Tone Report Weekly Issue 80 - Page 33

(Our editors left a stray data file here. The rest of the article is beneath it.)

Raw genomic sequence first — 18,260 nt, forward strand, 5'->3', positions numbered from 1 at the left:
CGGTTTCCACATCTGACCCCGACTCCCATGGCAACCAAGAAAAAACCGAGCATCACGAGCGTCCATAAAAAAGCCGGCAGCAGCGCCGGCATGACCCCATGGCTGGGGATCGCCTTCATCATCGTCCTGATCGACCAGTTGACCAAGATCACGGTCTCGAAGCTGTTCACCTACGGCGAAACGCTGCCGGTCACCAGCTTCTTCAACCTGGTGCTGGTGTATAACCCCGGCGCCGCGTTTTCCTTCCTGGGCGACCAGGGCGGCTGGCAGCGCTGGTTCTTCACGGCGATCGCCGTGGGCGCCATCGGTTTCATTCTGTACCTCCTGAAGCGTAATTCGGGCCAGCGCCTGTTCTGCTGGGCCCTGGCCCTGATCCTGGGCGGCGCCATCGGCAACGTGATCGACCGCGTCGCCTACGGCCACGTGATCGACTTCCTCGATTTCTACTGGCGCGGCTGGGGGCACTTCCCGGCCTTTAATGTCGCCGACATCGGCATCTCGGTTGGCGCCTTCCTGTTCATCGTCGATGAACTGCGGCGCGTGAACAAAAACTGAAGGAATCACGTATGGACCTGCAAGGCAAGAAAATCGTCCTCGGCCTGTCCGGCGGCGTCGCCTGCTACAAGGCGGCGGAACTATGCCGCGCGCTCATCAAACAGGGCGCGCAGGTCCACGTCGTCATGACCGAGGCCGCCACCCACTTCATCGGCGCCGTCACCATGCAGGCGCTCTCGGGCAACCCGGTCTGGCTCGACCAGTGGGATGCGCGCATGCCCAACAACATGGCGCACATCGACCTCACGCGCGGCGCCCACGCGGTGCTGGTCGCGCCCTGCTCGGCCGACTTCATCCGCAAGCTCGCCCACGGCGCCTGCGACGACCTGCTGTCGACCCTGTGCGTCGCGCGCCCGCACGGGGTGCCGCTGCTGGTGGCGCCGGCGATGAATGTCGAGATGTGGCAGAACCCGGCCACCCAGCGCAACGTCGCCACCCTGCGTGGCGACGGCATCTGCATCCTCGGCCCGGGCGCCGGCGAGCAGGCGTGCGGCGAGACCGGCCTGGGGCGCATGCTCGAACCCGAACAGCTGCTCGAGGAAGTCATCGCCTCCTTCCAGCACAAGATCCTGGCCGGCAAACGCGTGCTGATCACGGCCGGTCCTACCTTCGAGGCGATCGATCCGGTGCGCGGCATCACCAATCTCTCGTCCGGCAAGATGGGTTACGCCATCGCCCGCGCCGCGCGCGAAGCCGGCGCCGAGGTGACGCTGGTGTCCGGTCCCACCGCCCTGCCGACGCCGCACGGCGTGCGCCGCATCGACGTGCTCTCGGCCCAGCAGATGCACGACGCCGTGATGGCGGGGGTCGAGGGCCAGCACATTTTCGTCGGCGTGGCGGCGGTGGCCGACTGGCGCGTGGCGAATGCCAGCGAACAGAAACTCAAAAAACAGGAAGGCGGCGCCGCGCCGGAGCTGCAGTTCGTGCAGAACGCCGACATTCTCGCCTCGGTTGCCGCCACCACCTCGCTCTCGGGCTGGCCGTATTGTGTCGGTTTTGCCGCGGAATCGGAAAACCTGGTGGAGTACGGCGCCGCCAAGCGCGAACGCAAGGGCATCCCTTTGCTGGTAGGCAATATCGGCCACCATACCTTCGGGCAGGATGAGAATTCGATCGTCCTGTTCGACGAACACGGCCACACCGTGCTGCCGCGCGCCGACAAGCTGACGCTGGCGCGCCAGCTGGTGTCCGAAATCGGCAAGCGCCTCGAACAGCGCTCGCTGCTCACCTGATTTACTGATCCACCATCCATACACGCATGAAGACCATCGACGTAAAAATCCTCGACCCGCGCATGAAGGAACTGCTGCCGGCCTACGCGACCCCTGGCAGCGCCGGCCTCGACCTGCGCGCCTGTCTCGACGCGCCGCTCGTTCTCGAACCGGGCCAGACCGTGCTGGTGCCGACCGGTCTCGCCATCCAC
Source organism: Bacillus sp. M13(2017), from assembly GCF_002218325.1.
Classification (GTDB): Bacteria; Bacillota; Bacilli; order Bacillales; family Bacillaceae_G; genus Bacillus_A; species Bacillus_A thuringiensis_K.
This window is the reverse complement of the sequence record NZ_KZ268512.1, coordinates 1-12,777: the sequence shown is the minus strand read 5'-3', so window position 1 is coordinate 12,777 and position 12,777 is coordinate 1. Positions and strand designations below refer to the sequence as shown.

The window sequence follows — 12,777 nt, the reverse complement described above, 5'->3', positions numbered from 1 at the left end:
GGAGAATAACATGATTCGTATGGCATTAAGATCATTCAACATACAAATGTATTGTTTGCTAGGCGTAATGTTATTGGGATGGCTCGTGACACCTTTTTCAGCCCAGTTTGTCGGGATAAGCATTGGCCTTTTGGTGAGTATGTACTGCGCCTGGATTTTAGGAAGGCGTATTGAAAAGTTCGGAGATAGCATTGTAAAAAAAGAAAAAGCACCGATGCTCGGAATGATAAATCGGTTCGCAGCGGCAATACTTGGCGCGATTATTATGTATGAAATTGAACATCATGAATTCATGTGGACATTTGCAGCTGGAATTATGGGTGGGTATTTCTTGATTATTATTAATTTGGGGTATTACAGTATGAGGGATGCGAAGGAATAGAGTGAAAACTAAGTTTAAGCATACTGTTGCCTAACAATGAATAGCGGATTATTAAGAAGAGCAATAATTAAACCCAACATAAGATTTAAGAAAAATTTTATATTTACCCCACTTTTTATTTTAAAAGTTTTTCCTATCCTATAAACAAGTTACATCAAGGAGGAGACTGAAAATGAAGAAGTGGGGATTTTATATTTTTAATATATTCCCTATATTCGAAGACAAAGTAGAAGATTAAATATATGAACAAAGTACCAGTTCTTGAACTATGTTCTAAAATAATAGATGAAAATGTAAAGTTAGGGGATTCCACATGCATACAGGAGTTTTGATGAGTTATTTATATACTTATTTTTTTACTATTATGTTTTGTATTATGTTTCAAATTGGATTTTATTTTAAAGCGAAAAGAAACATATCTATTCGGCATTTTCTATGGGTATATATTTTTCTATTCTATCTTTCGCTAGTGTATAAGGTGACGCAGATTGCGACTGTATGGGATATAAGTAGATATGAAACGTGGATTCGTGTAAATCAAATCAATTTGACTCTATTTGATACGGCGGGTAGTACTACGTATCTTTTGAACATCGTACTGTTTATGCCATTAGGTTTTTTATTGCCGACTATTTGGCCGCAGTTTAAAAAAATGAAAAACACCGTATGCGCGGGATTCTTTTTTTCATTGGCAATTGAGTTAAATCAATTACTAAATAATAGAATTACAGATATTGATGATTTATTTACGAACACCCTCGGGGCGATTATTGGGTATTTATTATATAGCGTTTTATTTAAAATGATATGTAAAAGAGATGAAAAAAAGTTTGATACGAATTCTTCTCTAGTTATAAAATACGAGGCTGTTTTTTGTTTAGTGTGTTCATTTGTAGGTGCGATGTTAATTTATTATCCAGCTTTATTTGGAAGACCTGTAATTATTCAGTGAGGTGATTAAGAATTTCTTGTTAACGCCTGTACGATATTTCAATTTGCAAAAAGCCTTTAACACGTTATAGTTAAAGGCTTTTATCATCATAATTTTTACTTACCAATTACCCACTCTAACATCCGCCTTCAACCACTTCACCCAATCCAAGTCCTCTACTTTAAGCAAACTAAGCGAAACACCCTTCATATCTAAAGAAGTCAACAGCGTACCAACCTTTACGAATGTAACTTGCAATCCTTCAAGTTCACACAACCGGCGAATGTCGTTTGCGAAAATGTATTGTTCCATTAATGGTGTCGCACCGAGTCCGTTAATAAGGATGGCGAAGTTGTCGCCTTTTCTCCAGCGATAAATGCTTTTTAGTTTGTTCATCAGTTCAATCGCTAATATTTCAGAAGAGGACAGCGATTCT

G uitar players are an interesting bunch. We laud trailblazing pioneers of music—people who do things their own way—then sometimes turn right around and mock the guy playing at the local club because he’s playing in a manner different than us. A strange duality seems to have emerged, one where players both respect innovation (if at the same time distancing themselves from it) and remain rooted in some kind of unspoken tradition, where those who break the rules are cast out like lepers. Of course, I’m painting in broad strokes here; not everyone abhors creativity or looks down upon those who do things differently. Make no mistake, some guitarists are prone to a mob mentality when it comes to gear preferences and playing style. But, my guitar-loving brothers and sisters, let us remember, innovation requires boldness. It requires taking risks. New sounds are discovered by doing things even just a little bit different than we did the night before. In some of Fender’s original tube amp manuals, users were instructed not to turn the amplifier up to the point of distortion. Can you imagine what music would be like if nobody ever broke that rule? Electric guitars are an amazing instrument because of all of the variables that surround them. Various amps, effects, and speakers all shape the sonic landscape we create with our hands. And with those hands, we often use picks. In my experience, one of the simplest ways to craft a new sound is how I touch the instrument. So put down that pick for a minute—let’s take a look at some ways we can change how we finesse, caress, and attack our beloved instruments. 33